Some of my fellow staff members here at First Things have written reflections on what sets First Things apart for them, and why our magazine is worthy of support—see Matthew Schmitz’s, Alexi Sargeant’s, and Carl Trueman’s here. They’ve covered a lot of ground. I will add this: There is a . . . . Continue Reading »
As I took the plane to South Bend for this Fall's Center for Ethics and Culture conference, I wondered how exactly “freedom” would be spoken of.
The name they chose for their group was, J. R. R. Tolkien self-effacingly recalls, “a pleasantly ingenious pun . . . suggesting people with vague or half-formed intimations and ideas plus those who dabble in ink.” The description conjures a picture of “donnish dreaminess,” a rag-tag band of tweed-clad writers who met for a pint from time to time. Continue Reading »
Much has already been written on the University of Notre Dame’s current core curriculum review—and on its toying with the idea of dropping the two undergraduate theology requirements. The question has been addressed from a number of angles: Margaret Blume, a doctoral student in theology at ND, . . . . Continue Reading »
There’s been a lot of talk in recent months about which “Option” the Church in this country should take in the face of an encroaching and unflinching “new world liberalism” and the accompanying disintegration of the long-trusted “built better argument.” In his column last month, C. C. Pecknold considered the “Benedict Option” but ultimately opted for the “Dominican Option” because it was less of a “withdrawal” and more of a dynamic “engagement with the world.” Dale Coulter then criticized Pecknold’s argumentand rightlyfor being, first, a little narrow-minded in its construal of the Benedictine charism as “withdrawal” but then, more broadly, for being a little narrow-minded in its attempt to hold up one paradigmatic charism. “The beauty of Christianity,” he writes, “has been that cultural engagement emerges from the variety of charisms that the Spirit bestows. There will always be a Benedictine option and a Dominican option.” Amen to that. But I’d like to take this a little further. Continue Reading »
Walk into any Barnes & Noble and it won’t be long before you’re confronted with rows and rowsand rowsof self-help books, all different and yet all the same. They’ll usually have covers with a blown-up torso-up shot of their respective authors, arms crossed, sporting an immensely self-satisfied pearly white grin, or at the very least a knowing, penetrating look. They’ll almost certainly have titles which include colons, such asand I’m now culling from a random selection of books that have been published within the past few months“Playing Big: Find Your Voice, Your Mission, Your Message,” “Goals Suck: Why the Obsession with Goal-Setting is a Flawed Approach to Productivity and Life in General” (note that this author is making a valiant effort to be different), “Overworked and Overwhelmed: The Mindfulness Alternative,” and on and on. There are also often numbers involved, because steps are comforting. Joel Osteen is the king of these“Your Best Life Now Study Guide: 7 Steps to Living at Your Full Potential,” “Become a Better You: 7 Keys to Improving Your Life Every Day,” etc. Even “Religion” and “Theology” sections of bookstores seem to have been encroached upon by this insidious book breed, so much so that I’ve often seen about one hundred titles like, “Sow and Grow: Planting God’s Word and Manifesting a Breakthrough” and only two or three of the spiritual classics a la Thomas a Kempis’s “The Imitation of Christ” or Augustine’s “Confessions”and those tucked hastily into a corner. Continue Reading »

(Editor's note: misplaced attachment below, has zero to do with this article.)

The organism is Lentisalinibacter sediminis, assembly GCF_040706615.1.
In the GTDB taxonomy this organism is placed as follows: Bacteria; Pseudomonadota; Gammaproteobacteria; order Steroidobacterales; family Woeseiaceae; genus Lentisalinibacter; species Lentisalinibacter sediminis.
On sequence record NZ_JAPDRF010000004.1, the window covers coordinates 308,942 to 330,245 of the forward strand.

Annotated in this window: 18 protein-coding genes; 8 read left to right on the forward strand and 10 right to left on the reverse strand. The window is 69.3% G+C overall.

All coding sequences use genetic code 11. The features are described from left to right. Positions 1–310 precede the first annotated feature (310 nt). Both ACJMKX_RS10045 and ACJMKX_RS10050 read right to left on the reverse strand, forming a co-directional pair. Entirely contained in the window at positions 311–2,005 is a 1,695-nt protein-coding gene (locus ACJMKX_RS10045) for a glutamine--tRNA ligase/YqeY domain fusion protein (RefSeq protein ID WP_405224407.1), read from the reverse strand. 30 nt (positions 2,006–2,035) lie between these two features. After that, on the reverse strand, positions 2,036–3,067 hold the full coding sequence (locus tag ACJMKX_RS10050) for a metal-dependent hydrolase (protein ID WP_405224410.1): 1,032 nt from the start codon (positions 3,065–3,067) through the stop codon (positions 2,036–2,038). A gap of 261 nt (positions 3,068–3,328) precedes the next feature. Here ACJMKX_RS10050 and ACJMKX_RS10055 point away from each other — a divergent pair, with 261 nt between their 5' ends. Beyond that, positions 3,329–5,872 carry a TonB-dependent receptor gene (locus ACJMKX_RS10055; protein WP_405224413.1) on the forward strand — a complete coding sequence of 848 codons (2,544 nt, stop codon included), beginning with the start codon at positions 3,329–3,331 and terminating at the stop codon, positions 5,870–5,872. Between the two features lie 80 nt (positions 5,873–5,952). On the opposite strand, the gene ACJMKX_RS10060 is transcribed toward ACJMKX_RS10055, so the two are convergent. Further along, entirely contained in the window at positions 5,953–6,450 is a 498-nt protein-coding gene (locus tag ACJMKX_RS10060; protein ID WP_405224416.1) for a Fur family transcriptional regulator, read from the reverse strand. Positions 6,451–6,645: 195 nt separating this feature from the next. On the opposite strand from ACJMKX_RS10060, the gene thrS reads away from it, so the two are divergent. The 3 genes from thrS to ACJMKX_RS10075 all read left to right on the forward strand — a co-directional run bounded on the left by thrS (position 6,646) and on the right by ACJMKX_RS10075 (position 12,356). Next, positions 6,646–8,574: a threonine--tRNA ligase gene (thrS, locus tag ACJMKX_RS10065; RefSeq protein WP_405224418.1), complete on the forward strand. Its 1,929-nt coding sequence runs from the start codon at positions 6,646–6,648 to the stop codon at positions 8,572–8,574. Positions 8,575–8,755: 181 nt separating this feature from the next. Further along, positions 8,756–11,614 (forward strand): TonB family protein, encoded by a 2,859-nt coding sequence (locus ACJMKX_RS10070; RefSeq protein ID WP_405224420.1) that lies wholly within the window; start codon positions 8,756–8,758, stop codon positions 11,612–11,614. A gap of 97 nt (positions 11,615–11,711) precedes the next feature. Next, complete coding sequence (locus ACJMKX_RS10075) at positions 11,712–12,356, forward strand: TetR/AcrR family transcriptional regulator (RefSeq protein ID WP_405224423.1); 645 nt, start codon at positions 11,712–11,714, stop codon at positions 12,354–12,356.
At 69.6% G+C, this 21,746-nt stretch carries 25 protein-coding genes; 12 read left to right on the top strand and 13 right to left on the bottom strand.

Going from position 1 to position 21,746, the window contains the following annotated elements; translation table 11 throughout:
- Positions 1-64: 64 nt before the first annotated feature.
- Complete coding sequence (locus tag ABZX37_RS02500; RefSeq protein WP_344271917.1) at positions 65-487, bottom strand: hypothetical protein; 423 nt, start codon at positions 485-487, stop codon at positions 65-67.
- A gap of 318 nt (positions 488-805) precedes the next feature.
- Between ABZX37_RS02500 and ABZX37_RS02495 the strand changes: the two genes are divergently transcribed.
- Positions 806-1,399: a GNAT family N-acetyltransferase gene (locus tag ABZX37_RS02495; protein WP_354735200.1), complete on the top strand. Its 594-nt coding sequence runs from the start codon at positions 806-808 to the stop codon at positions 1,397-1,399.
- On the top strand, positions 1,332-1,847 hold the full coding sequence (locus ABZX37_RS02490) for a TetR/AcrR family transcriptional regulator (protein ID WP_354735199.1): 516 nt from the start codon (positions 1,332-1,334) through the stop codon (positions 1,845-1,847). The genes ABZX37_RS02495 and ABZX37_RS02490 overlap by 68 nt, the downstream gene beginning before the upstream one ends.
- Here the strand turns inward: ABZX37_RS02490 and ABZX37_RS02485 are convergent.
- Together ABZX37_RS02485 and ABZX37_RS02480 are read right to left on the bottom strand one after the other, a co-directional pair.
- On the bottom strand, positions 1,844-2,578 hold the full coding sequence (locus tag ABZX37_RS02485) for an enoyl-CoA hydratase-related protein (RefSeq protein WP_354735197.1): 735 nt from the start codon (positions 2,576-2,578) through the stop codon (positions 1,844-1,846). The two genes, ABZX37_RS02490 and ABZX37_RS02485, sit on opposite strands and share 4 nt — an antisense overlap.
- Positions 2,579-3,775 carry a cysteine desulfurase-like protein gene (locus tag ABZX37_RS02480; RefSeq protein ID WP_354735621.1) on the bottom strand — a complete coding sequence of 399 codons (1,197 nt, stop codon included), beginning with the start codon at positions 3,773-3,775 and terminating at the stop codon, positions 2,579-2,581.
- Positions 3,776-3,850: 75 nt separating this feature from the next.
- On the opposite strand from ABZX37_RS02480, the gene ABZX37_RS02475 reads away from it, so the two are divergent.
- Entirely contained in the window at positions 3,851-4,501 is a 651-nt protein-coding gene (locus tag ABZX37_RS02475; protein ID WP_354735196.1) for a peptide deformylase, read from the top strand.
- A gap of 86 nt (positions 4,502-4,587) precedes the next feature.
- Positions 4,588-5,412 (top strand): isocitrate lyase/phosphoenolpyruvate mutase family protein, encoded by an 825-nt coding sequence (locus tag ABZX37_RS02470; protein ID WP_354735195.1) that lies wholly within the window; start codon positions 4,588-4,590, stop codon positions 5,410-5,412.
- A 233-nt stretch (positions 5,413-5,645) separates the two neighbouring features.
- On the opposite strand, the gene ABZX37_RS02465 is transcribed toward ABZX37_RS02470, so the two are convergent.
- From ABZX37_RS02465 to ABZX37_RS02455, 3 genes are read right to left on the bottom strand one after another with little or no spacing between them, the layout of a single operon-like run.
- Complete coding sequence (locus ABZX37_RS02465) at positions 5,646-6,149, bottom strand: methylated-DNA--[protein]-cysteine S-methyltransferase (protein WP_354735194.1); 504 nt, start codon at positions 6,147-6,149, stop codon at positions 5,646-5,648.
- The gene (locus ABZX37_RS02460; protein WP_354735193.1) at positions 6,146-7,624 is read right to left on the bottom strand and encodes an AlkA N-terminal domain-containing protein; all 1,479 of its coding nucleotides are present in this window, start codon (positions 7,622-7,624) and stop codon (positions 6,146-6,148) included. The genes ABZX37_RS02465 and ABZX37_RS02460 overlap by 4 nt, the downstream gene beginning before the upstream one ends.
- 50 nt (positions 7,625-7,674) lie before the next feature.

To some, writing and reading poetry amidst the ruthless violence in the Middle East, the trials of the Church at home, and the general anxiety of our time, may seem cutely whimsical at best, and shamefully detached from reality at worst. But, I maintain, it can be quite the opposite. Continue Reading »
In over two decades of friendship, Richard John Neuhaus and Wolfhart Pannenberg conspired together to bring religion back to the forefront of the public square. Their correspondence speaks of many thingsthe joys of intellectual conversation, the driving, dogged hope for ecumenical unity, and the intimacy of genuine friendship. Some letters focus on the mundanelogistics and inquiries about healthothers rise to questions of the divine, and still others slide fluently from the mundane to the divine and back again. This ease of conversation is rare, and both Neuhaus and Pannenberg knew it. Their friendship was a private manifestation of their public commitments, and their public collaboration spoke of their deep friendship. Continue Reading »
Dear Hozier: Your overtly theological song titles lured me in. “From Eden”? “Take Me To Church”? Once I read some of your anti-Church comments, I girded my theological loins for a smackdown; I didn’t want to like you. But, as it turns out, I think you’re really good. Your sound is hypnotic, many of your lyrics poetic (comparatively speaking). I like the fusion of blues, jazz, pop, and gospel. There is a pulse and a crackling sparseness and a dark beauty to many of your songs. I’ve had your album on repeat on Spotify for the past week, despite myself. You’ve stirred my lingering desire to become a singer-songwriternearly enough for me to pick up my guitar. Continue Reading »
I was bemusedalso mildly bruisedby the violent elbowing and shoving of my fellow pilgrims as we approached what are arguably the holiest sites in all of Christendom.